This program, which is growing by leaps and bounds, recognizes companies that employ the use of environmentally responsible materials in cabinet products. It also rewards companies that seek to minimize the environmental impact on their local communities by ‘greening’ their practices.
Any manufacturer of prefinished, factory-engineered cabinets may participate. To demonstrate compliance with low-emission and sustainability requirements, manufacturers must submit documentation such as purchase orders, testing reports, confirmation of certification, copies of written policies for pollution reduction and energy conservation, verifiable records of quantities or materials recycled, awards, etc.
KCMA certification, awarded on an annual basis, looks at such factors as air quality, product resource management, process resource management, environmental stewardship and community relations.
After meeting certification requirements, companies are able to display the ESP seal on their products. The ESP seal is further assurance to a client or customer that a company is doing its part to help preserve the environment.
Green might be trendy, but green can also be timeless. From sleek European cabinetry with its veneers and metallic alternatives to warm, traditional and transitional styles, green traverses the design spectrum. As more cabinet manufacturers join the KCMA’s mission, the design and style choices for the eco-friendly client multiply.
But isn’t the heart of design in the details? The kitchen and bath industry has always prided itself on quality and craftsmanship, and now social responsibility can be the third ideal designers can be proud of. This shift starts in the showroom.
Designers looking to get greener need to learn more about the variety of green products available to them, and pass that knowledge on to their customers. They need to wow their clients with their in-depth knowledge of the topic.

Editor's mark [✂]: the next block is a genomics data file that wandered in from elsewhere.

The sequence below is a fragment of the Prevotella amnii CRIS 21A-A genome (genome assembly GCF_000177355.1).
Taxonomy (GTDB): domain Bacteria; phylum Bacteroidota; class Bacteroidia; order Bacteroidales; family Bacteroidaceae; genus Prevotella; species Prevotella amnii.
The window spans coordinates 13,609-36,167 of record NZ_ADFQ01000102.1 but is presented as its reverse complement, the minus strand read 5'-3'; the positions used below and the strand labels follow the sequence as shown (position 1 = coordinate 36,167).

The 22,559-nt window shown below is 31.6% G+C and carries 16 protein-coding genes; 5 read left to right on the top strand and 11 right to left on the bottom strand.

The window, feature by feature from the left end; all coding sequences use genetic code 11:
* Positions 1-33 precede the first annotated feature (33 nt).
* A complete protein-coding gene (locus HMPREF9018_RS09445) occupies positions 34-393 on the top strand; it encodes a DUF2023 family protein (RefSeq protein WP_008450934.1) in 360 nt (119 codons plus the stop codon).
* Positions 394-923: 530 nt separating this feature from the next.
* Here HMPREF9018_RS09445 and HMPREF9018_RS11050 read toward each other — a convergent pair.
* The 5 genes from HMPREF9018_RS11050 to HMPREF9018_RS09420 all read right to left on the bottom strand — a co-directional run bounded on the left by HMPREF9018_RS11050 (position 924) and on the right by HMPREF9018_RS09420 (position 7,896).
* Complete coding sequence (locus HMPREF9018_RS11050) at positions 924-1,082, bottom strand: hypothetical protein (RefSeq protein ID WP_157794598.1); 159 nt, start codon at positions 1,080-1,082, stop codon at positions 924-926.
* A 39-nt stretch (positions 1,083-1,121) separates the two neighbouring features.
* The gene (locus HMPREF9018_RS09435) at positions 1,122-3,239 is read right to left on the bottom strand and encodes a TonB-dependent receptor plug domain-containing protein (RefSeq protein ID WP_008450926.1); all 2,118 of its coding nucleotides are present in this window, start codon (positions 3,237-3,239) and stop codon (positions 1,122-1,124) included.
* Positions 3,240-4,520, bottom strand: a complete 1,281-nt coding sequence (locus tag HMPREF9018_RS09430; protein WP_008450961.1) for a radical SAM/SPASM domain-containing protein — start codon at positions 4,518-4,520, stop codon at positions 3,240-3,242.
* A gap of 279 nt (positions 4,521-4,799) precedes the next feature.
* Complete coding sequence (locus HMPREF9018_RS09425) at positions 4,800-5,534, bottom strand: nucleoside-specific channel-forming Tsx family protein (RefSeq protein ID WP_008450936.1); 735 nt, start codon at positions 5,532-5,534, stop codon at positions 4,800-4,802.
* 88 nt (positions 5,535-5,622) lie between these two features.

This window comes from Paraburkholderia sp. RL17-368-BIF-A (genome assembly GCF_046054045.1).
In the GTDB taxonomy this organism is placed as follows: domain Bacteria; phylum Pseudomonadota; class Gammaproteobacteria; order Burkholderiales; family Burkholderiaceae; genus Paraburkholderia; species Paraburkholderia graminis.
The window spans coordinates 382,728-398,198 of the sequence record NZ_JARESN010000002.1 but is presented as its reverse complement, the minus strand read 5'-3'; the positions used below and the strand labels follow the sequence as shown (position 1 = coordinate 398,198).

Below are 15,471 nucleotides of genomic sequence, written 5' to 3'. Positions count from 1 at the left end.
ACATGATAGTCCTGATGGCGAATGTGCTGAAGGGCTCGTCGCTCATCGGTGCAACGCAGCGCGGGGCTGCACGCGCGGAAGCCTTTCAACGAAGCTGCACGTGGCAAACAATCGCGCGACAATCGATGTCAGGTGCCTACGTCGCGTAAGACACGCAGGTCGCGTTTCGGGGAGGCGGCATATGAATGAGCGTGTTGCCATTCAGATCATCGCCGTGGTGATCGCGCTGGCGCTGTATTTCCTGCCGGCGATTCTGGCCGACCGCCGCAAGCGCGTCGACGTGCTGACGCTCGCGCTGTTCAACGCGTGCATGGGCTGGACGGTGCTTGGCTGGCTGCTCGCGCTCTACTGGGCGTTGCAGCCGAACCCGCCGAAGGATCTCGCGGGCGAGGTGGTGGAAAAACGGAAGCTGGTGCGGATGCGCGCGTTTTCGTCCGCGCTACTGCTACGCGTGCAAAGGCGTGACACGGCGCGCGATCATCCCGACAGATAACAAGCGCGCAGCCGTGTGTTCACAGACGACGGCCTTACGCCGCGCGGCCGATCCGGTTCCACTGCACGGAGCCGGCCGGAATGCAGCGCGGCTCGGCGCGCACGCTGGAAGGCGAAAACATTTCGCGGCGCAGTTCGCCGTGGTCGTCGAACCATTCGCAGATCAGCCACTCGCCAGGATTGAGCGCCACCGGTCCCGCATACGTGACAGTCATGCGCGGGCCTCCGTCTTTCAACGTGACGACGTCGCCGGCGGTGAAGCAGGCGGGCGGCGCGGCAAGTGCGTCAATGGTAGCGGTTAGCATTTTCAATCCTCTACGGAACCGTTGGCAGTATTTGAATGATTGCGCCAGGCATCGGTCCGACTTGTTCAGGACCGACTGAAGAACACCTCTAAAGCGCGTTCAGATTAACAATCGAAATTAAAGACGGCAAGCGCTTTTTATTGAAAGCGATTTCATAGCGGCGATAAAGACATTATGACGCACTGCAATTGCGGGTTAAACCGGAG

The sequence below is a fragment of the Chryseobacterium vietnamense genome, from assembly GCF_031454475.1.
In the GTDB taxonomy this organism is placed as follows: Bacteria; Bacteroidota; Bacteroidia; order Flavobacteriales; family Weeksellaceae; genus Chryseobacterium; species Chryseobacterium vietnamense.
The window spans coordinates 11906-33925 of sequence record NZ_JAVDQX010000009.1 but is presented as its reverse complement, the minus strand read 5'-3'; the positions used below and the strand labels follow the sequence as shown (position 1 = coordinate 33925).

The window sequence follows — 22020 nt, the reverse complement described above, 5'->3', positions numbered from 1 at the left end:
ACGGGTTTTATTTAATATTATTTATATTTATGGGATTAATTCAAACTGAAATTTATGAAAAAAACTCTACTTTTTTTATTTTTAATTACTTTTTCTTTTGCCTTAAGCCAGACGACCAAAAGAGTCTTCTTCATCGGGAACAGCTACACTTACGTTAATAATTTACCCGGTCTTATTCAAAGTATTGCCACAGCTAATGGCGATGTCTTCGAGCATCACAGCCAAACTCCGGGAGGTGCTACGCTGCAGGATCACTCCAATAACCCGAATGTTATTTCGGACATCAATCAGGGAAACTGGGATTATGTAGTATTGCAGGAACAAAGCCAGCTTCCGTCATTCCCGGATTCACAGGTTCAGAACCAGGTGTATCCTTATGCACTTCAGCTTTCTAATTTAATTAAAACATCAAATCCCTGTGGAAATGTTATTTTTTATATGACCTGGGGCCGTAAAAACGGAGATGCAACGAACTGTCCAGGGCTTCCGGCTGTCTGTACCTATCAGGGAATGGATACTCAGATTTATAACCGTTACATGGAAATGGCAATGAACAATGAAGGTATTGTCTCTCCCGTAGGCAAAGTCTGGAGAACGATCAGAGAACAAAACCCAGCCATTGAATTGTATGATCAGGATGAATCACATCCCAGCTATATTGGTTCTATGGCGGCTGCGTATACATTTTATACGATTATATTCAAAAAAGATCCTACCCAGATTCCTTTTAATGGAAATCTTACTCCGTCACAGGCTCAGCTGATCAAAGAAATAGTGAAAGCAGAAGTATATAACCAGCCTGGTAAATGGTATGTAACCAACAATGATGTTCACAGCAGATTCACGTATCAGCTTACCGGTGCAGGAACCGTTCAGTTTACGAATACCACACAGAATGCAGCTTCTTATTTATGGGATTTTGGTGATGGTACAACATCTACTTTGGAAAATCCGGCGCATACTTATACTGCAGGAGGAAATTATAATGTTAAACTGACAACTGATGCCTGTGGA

Advocate green, even if a client doesn’t ask for it specifically. Suggest lighting cabinets with a strip of long-life LEDs to save energy – and money – instead of incandescent bulbs.
Because there is a lack of a coherent definition of green design, and because there is a wealth of conflicting claims, the design professional will often be the filter of all of the information for the client. What industry professionals can do is market green design choices and products in a way that helps consumers simplify green solutions in terms they can understand.
The most effective campaigns will be both informational and inspirational, combining the head and the heart, along with the fun of innovative design.
Sandra Luttchens, CKD, is director of design and training for Omega Cabinetry. She has been involved in the kitchen and bath industry for over 20 years, having worked in retail kitchen and bath design and as an instructor of art and architecture. She has been a member of the Color Marketing Group since 2000.